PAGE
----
Another option that seems to be more appropriate in this case would be to create a separate task definition that is used for solely running migrations. Then, once you pushed up your Docker image changes, you could run the migrations task before restarting your application. This could be done from the AWS console or from the AWS command line via
aws ecs run-task command, which would spin up the newest image, run the migrations, and then exit (one-off task). Then, you'd just restart your application.
Setting up ECS and Fargate
Let's start by going over some terminology: We will be introducing a few different resources over the next few minutes.
- Clusters are a logical way to group resources (services and tasks).
- Services are used to run a load balance in front of a group of tasks.
- This is also where you will specify how many instances of a task should be running. The service scheduler is in charge of starting new instances in the case of an instance failing.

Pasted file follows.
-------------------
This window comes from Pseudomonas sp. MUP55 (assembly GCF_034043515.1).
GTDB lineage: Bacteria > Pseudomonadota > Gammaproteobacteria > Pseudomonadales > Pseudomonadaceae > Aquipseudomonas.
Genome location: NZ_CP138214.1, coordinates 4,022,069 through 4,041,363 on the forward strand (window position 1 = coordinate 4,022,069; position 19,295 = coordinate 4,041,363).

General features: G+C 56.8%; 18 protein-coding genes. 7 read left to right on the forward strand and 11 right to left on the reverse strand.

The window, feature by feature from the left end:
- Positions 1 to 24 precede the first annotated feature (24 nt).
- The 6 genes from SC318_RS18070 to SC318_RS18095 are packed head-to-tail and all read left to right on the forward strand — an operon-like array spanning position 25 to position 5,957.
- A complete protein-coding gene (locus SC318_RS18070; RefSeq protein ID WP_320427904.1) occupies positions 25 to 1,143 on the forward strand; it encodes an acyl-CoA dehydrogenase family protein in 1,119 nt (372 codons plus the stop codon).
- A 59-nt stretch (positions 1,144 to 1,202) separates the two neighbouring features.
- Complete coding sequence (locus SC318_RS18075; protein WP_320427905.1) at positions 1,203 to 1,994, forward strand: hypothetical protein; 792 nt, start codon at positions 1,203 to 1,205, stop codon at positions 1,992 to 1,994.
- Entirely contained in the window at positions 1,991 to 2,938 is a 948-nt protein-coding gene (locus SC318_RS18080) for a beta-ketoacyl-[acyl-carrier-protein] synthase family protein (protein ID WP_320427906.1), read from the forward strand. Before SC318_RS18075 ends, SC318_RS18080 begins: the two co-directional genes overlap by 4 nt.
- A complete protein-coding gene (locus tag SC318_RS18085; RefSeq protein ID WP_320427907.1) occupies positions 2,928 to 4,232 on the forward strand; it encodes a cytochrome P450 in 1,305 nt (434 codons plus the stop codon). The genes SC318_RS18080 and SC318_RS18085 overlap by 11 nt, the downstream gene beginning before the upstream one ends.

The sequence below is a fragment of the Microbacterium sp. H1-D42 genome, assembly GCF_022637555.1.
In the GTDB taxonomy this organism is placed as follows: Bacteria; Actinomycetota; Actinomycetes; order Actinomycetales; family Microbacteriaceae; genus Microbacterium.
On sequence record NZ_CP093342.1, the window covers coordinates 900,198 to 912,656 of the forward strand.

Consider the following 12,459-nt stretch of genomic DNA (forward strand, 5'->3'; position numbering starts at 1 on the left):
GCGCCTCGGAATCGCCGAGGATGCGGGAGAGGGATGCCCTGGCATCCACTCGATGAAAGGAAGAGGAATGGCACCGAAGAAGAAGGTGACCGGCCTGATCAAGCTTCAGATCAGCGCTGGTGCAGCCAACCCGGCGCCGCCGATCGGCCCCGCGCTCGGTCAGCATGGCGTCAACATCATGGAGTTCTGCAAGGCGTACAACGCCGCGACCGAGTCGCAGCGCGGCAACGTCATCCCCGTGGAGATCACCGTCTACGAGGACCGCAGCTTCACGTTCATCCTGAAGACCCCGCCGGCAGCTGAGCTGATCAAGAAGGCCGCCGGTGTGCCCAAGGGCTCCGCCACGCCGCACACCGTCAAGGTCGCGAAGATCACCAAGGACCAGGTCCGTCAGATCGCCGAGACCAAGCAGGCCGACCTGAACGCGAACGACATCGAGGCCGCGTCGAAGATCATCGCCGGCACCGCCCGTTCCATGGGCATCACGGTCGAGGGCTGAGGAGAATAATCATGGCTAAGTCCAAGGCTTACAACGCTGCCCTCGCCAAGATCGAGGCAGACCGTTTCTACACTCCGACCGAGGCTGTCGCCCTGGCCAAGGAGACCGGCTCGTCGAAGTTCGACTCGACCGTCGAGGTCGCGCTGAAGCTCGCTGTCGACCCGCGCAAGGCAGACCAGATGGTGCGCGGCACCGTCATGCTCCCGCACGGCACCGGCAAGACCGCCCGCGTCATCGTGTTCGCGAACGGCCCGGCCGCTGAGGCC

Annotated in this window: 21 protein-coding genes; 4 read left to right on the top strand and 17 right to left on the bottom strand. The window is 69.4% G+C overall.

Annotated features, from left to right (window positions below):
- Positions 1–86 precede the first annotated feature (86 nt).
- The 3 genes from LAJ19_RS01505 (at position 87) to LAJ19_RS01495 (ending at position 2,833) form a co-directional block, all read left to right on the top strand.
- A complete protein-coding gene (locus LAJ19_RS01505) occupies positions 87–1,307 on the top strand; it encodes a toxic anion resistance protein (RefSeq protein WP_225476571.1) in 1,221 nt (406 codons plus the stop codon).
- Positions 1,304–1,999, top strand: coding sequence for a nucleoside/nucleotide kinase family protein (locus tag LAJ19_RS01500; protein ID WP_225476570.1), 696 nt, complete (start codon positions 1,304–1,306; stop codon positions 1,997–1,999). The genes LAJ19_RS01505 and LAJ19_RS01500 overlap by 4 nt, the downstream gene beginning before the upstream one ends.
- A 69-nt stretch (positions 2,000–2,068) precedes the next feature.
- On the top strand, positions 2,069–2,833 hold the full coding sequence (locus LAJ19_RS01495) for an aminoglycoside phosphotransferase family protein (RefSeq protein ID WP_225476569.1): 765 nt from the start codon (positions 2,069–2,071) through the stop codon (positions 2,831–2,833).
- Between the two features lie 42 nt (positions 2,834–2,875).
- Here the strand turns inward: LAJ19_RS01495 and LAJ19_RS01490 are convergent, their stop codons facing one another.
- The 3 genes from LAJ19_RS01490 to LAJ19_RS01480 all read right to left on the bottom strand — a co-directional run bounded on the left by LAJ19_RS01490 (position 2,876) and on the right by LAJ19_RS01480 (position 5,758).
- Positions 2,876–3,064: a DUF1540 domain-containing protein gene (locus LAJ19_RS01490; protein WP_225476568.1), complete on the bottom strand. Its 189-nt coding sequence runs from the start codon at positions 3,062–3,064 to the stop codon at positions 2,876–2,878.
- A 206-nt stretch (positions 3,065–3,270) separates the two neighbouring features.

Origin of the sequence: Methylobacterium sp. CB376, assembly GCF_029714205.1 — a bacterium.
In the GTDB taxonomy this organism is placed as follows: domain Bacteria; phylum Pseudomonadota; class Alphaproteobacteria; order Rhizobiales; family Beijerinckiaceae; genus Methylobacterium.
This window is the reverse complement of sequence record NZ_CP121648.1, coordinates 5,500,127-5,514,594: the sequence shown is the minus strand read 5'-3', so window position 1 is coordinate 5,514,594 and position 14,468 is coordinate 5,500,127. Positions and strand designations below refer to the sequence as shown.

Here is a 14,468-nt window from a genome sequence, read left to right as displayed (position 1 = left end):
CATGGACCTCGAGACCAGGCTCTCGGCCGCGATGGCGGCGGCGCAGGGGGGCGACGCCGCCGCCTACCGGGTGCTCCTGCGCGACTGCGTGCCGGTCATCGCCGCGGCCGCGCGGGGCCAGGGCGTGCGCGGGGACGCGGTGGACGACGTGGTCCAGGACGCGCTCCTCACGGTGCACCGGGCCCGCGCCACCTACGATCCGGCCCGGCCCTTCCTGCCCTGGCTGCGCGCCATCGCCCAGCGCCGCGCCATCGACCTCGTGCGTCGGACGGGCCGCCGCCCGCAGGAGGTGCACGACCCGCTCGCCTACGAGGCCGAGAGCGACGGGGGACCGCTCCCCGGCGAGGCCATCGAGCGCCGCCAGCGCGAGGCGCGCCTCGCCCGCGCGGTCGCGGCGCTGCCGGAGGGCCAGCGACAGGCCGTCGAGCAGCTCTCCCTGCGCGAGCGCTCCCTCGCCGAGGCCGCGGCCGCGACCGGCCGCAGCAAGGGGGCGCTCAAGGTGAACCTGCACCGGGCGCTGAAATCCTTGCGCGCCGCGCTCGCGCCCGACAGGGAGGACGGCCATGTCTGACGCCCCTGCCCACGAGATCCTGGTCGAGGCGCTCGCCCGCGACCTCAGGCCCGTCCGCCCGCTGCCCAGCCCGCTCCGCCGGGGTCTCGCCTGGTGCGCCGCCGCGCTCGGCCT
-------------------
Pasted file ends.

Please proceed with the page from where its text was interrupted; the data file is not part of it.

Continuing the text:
- Tasks are the running instances of a task definition.
- Task Definitions
- Task Definitions are where you specify the resources for a Docker container or group of containers.
- It is also where you specify the Docker image, any volumes, environment variables, and more.
Creating a Task Definition
We're going to start by creating the base resource, a task definition.
From the navigation pane on the left, let's click on
Task Definitions. From here we can create and manage the Task Definitions we’ll be using. Let's click on
Create new Task Definition, which should take us to the first step of creating a Task Definition.
At this step, we need to choose the launch type for our Task Definition. Let's choose
Fargate and click
Now, we're on step 2, which is where we configure the name, roles, memory and cpu size, container definitions, and more.
Let's start by setting the
Task Definition Name to
Task Role to
Task Memory to
.5GB, and the
Task CPU to
Next, we're going to click
Add Container to setup our container. When we click
Add Container we should see a slide out that allows us to configure our container.